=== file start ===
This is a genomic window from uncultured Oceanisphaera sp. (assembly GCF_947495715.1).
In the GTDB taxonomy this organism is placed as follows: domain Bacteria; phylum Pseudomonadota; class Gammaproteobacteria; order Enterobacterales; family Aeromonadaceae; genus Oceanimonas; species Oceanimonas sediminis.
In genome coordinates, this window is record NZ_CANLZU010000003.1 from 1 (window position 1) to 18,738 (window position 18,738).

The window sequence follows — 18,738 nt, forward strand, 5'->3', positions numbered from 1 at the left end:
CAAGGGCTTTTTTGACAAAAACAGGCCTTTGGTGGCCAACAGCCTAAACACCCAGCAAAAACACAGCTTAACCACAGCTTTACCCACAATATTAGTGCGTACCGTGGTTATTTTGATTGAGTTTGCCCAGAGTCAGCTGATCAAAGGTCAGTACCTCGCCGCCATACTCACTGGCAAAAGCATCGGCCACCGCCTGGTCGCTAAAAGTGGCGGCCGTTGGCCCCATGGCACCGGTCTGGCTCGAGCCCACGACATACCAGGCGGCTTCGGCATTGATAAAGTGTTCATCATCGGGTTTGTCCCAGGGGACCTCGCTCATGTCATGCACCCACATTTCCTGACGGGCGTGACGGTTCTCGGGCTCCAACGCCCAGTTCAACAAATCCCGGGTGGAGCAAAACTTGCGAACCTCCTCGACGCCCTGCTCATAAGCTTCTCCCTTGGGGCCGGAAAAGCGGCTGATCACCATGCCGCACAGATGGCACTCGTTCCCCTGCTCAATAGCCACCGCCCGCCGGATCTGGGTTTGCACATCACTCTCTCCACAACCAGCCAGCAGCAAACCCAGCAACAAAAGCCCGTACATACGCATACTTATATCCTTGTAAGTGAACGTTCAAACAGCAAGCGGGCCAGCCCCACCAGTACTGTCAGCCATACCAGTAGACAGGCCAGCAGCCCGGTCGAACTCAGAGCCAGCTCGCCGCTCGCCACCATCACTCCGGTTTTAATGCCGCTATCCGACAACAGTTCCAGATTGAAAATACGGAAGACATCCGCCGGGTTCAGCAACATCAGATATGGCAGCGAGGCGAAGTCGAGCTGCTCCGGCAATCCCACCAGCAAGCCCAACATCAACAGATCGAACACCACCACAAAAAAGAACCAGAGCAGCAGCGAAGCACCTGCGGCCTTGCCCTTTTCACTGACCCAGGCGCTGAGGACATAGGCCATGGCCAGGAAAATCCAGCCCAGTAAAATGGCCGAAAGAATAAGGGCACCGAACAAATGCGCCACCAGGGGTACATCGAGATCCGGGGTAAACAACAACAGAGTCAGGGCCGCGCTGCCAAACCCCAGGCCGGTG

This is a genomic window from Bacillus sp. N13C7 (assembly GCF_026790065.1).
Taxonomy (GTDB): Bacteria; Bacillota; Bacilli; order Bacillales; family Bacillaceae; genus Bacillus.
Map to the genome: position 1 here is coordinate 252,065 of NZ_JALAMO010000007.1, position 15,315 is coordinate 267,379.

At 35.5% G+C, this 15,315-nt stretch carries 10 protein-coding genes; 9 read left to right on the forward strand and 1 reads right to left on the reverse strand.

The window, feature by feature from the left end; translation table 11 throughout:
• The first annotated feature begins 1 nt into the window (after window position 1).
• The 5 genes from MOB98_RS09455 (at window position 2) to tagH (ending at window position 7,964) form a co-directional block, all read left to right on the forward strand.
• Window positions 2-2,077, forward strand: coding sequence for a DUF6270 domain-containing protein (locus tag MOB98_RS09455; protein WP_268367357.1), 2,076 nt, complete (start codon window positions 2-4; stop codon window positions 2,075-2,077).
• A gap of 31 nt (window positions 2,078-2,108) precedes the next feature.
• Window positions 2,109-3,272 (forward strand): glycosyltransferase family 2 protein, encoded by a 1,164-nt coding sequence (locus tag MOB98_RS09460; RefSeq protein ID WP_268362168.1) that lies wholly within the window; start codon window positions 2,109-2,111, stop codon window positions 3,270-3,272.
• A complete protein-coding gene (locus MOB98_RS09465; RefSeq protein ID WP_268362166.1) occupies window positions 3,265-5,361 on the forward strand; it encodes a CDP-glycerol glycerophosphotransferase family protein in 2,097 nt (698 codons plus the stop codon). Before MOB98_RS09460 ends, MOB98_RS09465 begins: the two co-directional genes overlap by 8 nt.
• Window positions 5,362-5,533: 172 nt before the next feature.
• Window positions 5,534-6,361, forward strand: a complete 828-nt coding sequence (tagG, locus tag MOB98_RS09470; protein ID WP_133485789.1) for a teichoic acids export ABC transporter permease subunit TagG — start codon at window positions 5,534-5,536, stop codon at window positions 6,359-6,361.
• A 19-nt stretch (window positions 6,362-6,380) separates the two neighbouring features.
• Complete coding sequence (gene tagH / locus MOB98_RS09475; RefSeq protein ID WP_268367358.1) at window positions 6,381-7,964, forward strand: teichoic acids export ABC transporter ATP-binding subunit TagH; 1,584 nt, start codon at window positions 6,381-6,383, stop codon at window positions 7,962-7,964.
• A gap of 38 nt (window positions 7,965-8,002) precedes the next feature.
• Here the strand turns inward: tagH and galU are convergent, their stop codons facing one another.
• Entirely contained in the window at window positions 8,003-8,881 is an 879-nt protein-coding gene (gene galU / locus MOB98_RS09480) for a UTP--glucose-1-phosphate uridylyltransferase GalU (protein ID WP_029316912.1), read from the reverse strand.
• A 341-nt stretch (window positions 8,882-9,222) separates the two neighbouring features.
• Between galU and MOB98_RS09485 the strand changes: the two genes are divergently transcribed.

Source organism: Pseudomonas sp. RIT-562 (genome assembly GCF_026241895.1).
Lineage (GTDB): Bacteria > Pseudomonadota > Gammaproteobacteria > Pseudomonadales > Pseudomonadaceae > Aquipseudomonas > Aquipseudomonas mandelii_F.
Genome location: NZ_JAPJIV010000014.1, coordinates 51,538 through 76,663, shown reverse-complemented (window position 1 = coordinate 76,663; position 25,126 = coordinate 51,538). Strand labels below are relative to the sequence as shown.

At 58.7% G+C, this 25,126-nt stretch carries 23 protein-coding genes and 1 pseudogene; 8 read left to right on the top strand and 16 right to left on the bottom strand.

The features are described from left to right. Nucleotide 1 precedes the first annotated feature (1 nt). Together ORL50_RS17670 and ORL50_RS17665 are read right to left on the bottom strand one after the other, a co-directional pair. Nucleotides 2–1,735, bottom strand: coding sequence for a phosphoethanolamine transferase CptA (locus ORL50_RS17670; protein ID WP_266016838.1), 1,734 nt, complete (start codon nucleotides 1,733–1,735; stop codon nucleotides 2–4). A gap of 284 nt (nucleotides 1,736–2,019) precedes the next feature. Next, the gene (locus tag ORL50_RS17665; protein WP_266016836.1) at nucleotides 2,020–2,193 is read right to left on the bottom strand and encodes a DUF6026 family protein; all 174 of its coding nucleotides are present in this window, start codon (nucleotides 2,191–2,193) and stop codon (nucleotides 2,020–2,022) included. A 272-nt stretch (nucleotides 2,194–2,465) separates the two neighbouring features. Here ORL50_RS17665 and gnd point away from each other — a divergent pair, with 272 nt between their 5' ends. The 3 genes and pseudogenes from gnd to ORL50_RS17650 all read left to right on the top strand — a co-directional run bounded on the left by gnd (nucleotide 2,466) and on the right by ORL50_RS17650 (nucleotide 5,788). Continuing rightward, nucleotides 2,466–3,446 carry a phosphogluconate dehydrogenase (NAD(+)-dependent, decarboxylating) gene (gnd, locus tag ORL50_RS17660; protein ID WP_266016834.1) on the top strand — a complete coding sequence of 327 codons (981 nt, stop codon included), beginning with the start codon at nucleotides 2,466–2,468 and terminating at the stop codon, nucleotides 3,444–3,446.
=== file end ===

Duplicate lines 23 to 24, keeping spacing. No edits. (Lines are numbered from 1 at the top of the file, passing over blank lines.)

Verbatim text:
• Entirely contained in the window at window positions 8,003-8,881 is an 879-nt protein-coding gene (gene galU / locus MOB98_RS09480) for a UTP--glucose-1-phosphate uridylyltransferase GalU (protein ID WP_029316912.1), read from the reverse strand.
• A 341-nt stretch (window positions 8,882-9,222) separates the two neighbouring features.